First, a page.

• In "Out of the Frying Pan", she becomes rather obsessed with making Baby a star. Even after Earl warns her that she's letting Baby's popularity go to her head, she doesn't snap out of it until she has an Imagine Spot of Baby resenting her in his adulthood.
    • In "The Greatest Story Ever Sold", nearly every dinosaur gets brainwashed by the new religion known as "potato-ism", Fran included. Fran doesn't come to her senses until her own son Robbie, the only person to openly dissent with this new religion, is sentenced to being burned at the stake for being a non-believer.
  • Stock Dinosaurs: An Allosaurus
  • Voice of Reason: She tends to be the sensible one and tries to tell the rest of the family to make the right decisions. Sometimes even the voice of simple logic.
  • Women Are Wiser: She's always trying her hardest to steer Earl in the right direction.

Robbie Sinclair

Voiced by: Jason Willinger
Performed by: Steve Whitmire (face), Leif Tilden (body)
The oldest son
  • Big Brother Instinct: Depending on the episode, he can be caring about his younger siblings. In "Little Boy Boo", he was genuinely concerned when he thought Baby Sinclair was choking on a cookie and he was willing to make up with his little brother after scaring him. In "Charlene's Flat World", he did his best to help his sister when she was being charged for "malicious thinking".
  • A Boy, a Girl, and a Baby Family: The Boy to Charlene's Girl and Baby's Baby.
  • Cartoon Creature: Just what kind of dinosaur is he supposed to be? The creators even claimed he's not supposed to be a real dinosaur.
  • Not So Above It All: He may be smart, but he's still a teenager, and still at the mercy of his hormones and inexperience.
  • The One Who Wears Shoes: Rare male example. His red tennis shoes stand out very strongly against every other character's bare feet.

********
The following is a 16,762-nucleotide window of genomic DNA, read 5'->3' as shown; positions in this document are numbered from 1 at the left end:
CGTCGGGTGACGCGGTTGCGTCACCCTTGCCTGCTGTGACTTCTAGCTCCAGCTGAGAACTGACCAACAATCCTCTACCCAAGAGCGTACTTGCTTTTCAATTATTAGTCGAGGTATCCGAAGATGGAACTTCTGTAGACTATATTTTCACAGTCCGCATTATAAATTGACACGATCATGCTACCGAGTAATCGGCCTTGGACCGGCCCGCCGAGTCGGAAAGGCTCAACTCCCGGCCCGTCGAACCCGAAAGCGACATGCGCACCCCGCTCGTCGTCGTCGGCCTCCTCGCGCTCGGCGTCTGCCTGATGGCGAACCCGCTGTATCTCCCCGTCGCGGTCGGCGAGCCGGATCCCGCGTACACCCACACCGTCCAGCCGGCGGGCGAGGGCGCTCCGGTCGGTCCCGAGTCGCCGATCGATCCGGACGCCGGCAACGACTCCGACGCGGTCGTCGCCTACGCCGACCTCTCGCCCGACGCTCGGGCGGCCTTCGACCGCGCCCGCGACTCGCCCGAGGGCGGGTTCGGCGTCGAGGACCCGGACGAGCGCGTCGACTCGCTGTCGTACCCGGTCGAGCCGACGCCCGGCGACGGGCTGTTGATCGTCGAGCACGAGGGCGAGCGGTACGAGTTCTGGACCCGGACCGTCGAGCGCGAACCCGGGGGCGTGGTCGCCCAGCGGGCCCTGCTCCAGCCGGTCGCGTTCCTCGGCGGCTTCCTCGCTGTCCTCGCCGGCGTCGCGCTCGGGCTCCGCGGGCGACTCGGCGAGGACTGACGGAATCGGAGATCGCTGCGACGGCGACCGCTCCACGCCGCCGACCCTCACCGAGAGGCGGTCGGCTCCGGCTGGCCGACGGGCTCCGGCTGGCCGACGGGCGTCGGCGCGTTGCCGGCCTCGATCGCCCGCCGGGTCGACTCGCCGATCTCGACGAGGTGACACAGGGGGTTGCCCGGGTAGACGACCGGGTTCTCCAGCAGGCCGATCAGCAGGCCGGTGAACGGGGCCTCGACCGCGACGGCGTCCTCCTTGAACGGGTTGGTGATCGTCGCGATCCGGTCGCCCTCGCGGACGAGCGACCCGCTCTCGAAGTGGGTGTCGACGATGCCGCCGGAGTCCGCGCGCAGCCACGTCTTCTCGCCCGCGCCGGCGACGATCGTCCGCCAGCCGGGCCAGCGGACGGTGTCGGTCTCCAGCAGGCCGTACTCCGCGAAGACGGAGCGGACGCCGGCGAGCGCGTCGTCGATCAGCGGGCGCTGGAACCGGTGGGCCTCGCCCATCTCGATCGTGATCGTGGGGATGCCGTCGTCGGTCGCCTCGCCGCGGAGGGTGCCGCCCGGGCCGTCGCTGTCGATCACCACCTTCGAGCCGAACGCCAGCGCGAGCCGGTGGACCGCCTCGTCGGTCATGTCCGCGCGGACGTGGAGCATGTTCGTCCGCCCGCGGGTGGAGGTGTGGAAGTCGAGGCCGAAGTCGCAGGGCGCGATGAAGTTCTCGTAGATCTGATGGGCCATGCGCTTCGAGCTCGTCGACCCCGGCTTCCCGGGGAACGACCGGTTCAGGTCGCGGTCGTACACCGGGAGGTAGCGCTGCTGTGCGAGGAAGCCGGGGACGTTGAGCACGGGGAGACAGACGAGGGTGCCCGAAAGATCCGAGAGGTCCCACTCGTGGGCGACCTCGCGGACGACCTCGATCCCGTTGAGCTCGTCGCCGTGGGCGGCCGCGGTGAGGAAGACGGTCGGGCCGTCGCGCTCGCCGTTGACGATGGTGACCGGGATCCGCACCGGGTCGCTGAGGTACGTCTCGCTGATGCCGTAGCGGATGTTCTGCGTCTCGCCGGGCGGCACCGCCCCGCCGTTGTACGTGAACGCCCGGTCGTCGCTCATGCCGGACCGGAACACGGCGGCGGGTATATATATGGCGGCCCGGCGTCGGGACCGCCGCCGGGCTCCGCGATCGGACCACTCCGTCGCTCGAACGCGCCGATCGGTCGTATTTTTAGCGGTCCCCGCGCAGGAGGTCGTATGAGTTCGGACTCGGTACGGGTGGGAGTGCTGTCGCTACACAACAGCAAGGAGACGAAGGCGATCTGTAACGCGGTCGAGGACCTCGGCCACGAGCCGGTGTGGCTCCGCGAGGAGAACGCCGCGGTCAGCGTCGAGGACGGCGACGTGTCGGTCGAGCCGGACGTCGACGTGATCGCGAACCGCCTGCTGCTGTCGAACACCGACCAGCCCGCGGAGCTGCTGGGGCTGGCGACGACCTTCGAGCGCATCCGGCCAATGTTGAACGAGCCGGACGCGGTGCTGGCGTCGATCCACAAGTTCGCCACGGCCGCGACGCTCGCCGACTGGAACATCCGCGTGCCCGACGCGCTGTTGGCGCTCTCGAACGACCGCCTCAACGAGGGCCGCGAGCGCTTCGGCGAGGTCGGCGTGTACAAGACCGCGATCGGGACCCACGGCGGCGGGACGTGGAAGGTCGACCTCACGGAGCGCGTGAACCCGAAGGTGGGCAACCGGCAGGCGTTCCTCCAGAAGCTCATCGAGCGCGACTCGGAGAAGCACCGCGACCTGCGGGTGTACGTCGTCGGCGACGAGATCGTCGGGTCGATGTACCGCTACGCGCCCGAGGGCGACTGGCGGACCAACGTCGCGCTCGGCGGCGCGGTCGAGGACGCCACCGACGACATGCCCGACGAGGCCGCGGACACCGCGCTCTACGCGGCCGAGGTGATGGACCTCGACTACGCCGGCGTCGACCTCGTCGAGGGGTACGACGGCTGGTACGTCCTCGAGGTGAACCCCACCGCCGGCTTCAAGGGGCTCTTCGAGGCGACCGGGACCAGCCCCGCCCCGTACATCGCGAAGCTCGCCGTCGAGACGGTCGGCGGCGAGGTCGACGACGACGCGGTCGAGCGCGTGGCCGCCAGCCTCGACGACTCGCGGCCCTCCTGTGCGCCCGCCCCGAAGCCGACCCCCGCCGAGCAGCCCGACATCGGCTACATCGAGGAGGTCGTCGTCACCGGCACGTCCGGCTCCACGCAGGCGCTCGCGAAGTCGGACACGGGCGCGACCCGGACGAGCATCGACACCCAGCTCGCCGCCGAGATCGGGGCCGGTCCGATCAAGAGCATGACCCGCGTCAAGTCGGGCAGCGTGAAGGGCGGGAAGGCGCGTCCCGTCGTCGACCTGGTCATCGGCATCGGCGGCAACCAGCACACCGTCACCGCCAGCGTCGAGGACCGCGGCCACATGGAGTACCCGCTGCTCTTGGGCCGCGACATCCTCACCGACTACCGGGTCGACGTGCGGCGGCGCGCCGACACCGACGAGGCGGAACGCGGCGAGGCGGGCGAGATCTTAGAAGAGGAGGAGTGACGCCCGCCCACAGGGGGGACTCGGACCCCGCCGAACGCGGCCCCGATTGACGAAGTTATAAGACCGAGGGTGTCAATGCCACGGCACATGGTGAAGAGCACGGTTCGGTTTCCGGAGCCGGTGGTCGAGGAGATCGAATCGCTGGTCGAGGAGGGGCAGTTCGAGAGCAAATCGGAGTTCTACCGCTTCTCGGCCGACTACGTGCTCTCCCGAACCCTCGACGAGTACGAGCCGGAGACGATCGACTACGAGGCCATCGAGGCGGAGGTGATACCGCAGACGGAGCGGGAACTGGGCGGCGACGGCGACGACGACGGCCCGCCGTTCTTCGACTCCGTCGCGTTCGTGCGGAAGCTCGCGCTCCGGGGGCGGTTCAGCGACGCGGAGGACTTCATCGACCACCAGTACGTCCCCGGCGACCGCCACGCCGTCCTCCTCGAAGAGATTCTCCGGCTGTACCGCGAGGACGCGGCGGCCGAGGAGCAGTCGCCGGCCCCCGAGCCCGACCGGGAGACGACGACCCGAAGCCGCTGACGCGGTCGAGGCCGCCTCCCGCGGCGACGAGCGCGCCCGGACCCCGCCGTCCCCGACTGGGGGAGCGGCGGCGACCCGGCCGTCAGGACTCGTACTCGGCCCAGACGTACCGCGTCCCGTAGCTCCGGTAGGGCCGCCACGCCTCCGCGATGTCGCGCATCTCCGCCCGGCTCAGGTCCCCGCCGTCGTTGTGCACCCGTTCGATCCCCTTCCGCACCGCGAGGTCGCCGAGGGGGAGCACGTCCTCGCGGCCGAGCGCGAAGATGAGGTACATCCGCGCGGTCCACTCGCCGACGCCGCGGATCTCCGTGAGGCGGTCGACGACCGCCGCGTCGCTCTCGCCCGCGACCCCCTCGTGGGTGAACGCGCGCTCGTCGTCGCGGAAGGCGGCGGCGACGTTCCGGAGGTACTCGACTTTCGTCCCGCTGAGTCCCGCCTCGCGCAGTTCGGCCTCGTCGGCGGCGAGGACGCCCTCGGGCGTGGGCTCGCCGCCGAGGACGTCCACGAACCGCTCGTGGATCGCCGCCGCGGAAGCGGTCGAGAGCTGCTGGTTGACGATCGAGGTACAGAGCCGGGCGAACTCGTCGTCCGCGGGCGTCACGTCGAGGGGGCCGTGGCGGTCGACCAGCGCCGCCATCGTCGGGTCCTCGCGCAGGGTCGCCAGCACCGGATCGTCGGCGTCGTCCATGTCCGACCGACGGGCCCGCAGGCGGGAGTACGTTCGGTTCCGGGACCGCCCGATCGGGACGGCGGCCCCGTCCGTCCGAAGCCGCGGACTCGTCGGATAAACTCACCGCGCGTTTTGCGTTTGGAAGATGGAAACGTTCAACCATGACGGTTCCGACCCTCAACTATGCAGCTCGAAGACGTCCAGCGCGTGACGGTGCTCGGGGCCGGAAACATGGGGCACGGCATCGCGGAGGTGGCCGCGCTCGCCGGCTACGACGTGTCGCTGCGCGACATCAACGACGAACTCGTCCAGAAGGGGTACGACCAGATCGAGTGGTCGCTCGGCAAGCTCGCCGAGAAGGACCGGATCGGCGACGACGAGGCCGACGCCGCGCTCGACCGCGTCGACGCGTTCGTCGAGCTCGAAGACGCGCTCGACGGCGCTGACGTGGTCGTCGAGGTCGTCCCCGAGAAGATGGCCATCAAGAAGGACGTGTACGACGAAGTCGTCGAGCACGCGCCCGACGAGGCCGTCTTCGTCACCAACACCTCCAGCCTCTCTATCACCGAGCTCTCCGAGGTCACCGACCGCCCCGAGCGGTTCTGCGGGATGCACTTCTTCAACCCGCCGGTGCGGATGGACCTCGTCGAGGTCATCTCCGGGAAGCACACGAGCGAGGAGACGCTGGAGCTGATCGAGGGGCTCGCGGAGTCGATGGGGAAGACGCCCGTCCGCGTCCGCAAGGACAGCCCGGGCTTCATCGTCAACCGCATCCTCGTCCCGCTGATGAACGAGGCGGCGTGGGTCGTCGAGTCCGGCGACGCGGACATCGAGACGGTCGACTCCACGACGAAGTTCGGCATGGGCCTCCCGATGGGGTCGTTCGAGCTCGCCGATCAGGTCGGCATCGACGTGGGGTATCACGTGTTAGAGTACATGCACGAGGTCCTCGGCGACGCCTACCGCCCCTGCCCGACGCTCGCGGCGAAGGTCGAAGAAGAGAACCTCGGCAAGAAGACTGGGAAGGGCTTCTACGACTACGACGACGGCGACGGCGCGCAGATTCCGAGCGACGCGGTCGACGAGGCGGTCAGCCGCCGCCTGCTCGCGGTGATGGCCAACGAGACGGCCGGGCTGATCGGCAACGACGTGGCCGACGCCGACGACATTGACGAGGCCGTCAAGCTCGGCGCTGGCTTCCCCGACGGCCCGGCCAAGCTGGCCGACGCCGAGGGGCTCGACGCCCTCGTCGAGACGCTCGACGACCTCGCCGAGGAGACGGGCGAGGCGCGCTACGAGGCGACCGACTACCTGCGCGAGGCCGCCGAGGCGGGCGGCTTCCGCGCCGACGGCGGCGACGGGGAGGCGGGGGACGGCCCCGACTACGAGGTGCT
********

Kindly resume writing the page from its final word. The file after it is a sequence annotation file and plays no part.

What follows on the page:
• Only Sane Man: On quite a few occasions, he is presented as the only rational and reasonable character on the show. The most notable example is in "The Greatest Story Ever Sold", where he's the only dinosaur who knows that the new religion of "potato-ism" is only being used to manipulate everyone and to prevent them from thinking for themselves.
  • Sibling Rivalry: He sometimes gets into petty arguments with his sister Charlene.
  • Soapbox Sadie: Every social issue that comes up in the series, it's a good bet the one that's crusading for social justice is Robbie.
  • Teen Genius: In terms of pure intellect, Robbie is probably the smartest member of the family. He once built a prototype for an endlessly renewable source of energy, and even built a rocket ship.

Charlene Sinclair

Voiced by: Sally Struthers
Performed by: Bruce Lanoil (face), Michelan Sisti (body)
The daughter and Robbie and Baby's sister
  • A Boy, a Girl, and a Baby Family: The Girl to Robbie's Boy and Baby's Baby.
  • A-Cup Angst: In "Charlene's Tale," Charlene wallows in self-pity that she is the only girl at school who hasn't grown an adult tail yet, tails essentially being used as a stand-in for breasts. She even tries to buy a prosthetic one until she eventually catches up with puberty.
  • Cartoon Creature: She looks like a theropod with a ceratopsian frill.
  • Catchphrase: She occasionally says "La-la-la" to herself.